A deadly infection that a Nevada woman brought back with her from India is providing an example of the type of "nightmare" bacteria that infectious disease experts have been warning about.
In a report today in the Centers for Disease Control and Prevention's (CDC's) Morbidity and Mortality Weekly Report (MMWR), investigators say the infection was caused by carbapenem-resistant Enterobacteriaceae (CRE), a multidrug-resistant organism associated with high mortality. While CRE are not new to Nevada or the United States, what was new in this case is that the infection was resistant or non-susceptible to all available antimicrobial drugs.
An aggressive infection
The patient was a 70-year-old resident of Washoe County, Nevada who was admitted to an acute care hospital in August 2016 after an extended trip to India. She was given a primary diagnosis of systemic inflammatory response syndrome, likely resulting from an infected right hip seroma. The infection was serious; none of the 14 antibiotics physicians used to treat the woman worked.
After the CRE—identified as Klebsiella pneumoniae, one of the more common types of CRE—was confirmed by lab testing, an isolate from a wound specimen was sent to the CDC for further susceptibility testing and to determine the mechanism of resistance. That testing confirmed the presence of New Delhi metallo-beta-lactamase (NDM-1), an enzyme that directly breaks down carbapenems, a powerful class of antibiotics that are often used to treat multidrug-resistant infections.
In addition, the CDC's antimicrobial testing showed the isolate was resistant to 26 different antibiotics, including all aminoglycosides and polymixins—another class of last-resort antibiotics. It was also intermittently resistant to tigecycline, an antibiotic developed specifically to overcome drug-resistant organisms. Essentially, there were no treatment options.
Meanwhile, the patient's condition was deteriorating quickly. She died of septic shock in early September, less than 2 months after admission.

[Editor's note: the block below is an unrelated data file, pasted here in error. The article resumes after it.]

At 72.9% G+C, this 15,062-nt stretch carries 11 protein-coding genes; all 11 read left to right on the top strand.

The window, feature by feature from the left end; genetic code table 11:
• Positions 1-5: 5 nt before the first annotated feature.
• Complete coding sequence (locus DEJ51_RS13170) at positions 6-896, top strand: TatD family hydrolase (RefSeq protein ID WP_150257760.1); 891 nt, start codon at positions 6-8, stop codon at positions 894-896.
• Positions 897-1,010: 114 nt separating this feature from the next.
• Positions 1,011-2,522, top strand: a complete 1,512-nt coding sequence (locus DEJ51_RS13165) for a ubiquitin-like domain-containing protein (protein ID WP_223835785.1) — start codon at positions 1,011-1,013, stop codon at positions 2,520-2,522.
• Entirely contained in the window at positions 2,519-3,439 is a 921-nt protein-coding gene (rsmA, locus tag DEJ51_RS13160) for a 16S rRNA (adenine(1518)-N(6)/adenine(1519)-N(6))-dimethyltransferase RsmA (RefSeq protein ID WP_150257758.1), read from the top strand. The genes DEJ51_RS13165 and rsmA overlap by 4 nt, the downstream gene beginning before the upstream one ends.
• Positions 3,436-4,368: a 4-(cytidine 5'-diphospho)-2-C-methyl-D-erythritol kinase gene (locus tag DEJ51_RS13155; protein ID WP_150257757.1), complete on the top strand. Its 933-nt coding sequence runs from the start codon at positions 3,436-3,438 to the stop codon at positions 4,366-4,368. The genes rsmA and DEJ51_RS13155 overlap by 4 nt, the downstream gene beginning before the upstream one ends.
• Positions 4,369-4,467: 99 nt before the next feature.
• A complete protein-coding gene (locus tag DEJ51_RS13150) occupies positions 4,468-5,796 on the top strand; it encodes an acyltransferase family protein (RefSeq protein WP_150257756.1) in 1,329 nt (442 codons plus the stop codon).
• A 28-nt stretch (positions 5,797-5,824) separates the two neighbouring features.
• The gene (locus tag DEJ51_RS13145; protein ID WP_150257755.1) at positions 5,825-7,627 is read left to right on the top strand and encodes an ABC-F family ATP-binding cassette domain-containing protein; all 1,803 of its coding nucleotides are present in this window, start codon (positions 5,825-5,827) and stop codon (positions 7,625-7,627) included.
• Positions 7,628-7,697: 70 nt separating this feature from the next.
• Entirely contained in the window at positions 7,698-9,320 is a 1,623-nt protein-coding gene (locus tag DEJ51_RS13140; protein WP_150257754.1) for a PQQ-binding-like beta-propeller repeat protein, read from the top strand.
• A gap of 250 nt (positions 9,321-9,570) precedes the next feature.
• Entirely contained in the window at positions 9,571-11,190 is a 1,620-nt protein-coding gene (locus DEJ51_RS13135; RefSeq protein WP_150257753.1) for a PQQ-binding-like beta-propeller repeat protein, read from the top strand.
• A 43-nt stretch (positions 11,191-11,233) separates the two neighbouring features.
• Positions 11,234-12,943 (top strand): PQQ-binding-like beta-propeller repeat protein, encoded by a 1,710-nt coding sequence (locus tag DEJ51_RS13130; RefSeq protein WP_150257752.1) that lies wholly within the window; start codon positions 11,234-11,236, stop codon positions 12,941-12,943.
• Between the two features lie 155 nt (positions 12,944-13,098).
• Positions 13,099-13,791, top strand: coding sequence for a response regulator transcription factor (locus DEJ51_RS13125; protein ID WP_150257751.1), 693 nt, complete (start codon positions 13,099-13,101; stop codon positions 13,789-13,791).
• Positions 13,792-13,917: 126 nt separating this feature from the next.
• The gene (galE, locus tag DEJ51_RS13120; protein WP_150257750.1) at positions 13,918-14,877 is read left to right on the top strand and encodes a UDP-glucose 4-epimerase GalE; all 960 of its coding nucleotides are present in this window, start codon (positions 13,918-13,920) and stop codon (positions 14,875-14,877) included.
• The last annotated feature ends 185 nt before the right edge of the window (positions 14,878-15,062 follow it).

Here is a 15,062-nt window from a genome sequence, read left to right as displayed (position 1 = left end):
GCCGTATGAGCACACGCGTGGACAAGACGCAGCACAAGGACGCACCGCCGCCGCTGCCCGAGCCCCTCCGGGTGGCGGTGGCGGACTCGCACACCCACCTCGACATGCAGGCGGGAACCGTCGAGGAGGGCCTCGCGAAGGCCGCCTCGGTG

CRE have been labelled by CDC director Tom Frieden, MD, MPH, as a "nightmare" bacteria not only because they are already resistant to most antibiotics, but also because they spread easily in hospital settings. The enzymes that enable resistance are carried on mobile pieces of DNA known as plasmids that can spread to other types of bacteria. And as Alex Kallen, MD, MPH, a CDC medical epidemiologist and co-author of the report explains, the NDM-1 enzyme is particularly mobile.
"It's what we call a promiscuous plasmid, that seems to move easily between species," he says.
The CDC estimates that more than 9,000 healthcare-associated CRE infections occur each year in the United States, and agency labs have confirmed at least one type of CRE in healthcare facilities in 44 states.
When CRE bacteria enter the bloodstream, they can be deadly. CRE bacteria kill up to half of patients who get bloodstream infections from them.
This infection, from early on, seemed to be unique. Lei Chen, PhD, corresponding author of the report and senior epidemiologist with the Washoe County Health District, said that when initial lab tests confirmed the infection was caused by CRE, "all of us realized that this was a special case."
That was further confirmed by the CDC's susceptibility testing. "We don't see pan resistance at CDC very often," Kallen said. "It's very rare that we see something like this."